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A Group Is Its Own Worst Enemy (2003) [pdf] (gwern.net)
88 points by froasty 40 days ago | hide | past | favorite | 14 comments

I think fukuyama's book on high + low trust societies is about these topics

heard someone claim in an interview that low and mixed-trust societies generally turn to surveillance / censorship

'which attributes of a society enable free speech' is a question people we'll ask seriously + continuously about online communities

What's the most important insight in this essay that HN does not line up well with [1]? When I look at his key points [2], the ones that HN seems to line up well with are:

The place that was founded on open access had too much openness. They had no way of saying, “No, that’s not the kind of free speech we meant.”

Technical and social issues are deeply intertwined. There’s no way to completely separate them. Having good software isn’t enough.

Constitutions are a necessary component of large, long-lived, heterogeneous groups.

There is always an informal piece of the Constitution. The informal part is the sense of “how we do it around here.”

Handles the user can invest in. A way for there to be members in good standing, some way in which good works get recognized. The penalty for switching doesn’t have to be total, but if I change my handle, I have to lose some kind of reputation or some kind of context.

Here are points we line up with, but not as much. Note how the first one overlaps with the last one above—that's because HN straddles this issue somewhat [3]:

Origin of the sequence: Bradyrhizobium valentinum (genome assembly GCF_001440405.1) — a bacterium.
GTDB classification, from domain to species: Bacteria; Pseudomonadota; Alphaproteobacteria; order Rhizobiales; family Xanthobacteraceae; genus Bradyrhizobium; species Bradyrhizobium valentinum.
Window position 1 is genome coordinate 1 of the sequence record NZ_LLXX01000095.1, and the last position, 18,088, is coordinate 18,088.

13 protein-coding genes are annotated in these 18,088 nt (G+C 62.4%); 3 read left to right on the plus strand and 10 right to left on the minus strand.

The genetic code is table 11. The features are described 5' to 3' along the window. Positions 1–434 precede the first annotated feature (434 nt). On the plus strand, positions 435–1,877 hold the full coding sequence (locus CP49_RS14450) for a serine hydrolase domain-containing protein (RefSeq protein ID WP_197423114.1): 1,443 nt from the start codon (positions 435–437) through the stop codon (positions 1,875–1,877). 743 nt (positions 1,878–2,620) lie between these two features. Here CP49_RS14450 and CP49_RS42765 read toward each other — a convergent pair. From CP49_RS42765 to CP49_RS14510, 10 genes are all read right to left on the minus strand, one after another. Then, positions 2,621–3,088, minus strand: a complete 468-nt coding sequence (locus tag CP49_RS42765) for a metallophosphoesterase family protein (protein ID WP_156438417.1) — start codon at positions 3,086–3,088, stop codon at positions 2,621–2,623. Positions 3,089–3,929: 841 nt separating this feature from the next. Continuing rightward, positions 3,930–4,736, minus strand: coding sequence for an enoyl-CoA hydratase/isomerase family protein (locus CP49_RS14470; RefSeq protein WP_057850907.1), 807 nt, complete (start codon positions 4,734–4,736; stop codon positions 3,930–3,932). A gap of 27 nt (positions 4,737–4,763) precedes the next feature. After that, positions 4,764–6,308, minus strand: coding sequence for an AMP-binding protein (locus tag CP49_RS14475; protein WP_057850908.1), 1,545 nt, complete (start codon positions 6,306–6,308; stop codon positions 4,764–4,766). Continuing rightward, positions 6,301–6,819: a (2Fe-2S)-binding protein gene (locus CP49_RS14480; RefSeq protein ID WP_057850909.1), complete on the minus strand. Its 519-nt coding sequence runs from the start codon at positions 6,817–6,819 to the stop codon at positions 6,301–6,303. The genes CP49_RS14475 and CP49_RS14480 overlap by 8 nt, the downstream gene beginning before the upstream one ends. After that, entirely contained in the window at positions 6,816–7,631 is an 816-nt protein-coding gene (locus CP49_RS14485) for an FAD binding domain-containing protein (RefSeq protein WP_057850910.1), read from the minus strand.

I need to associate who’s saying something to me now with previous conversations. Weak pseudonymity doesn’t work well.

You need some barriers to participation, however small. You have to have some cost to either join or participate, if not at the lowest level, then at higher levels. There needs to be some kind of segmentation of capabilities.

I found only one main point where HN differs significantly:

You have to find a way to spare the group from scale. The dense, interconnected pattern that drives group conversation and collaboration isn’t supportable at any large scale. Less is different—small groups of people can engage in kinds of interaction that large groups can’t.

You might think HN was a good match for this too, because we've never tried to juice it for growth, and it's a medium-sized forum by current standards. However, when Shirky says small he means "larger than a dozen but smaller than a few hundred". He recommends finding ways to factor larger groups into smaller ones so that richer interactions can happen. This is something we explicitly do not do, and since HN has millions of readers and tens of thousands of commenters, it's massive by the standard he was writing about.

This is the non-siloed property of HN [4]. It's probably the single most influential aspects of the site's design, and it has many counterintuitive consequences, which I've been writing about lately [5].

[1] I asked this in 2016: https://news.ycombinator.com/item?id=12208054

[2] Several of these quotes are spliced from multiple passages.

[3] https://hn.algolia.com/?query=by:dang%20community%20identity...

[4] https://hn.algolia.com/?dateRange=all&page=0&prefix=true&que...

[5] https://news.ycombinator.com/item?id=23716395 and https://news.ycombinator.com/item?id=23308098

I feel that HN somewhat does the 'factoring into smaller groups' by having each topic's conversation be pretty clearly separated from each other one's, and quickly expiring off the frontpage. So the group of people who actually have a conversation in any given comment page is much smaller than tens-of-thousands.

During the onset of COVID there were a lot of people jumping to Amazon's defense of their warehouses. With seemingly deep information about changes there.

Could have been just amazon employees, might not have been.

I feel similarly about how the discussion goes when people slam Apple.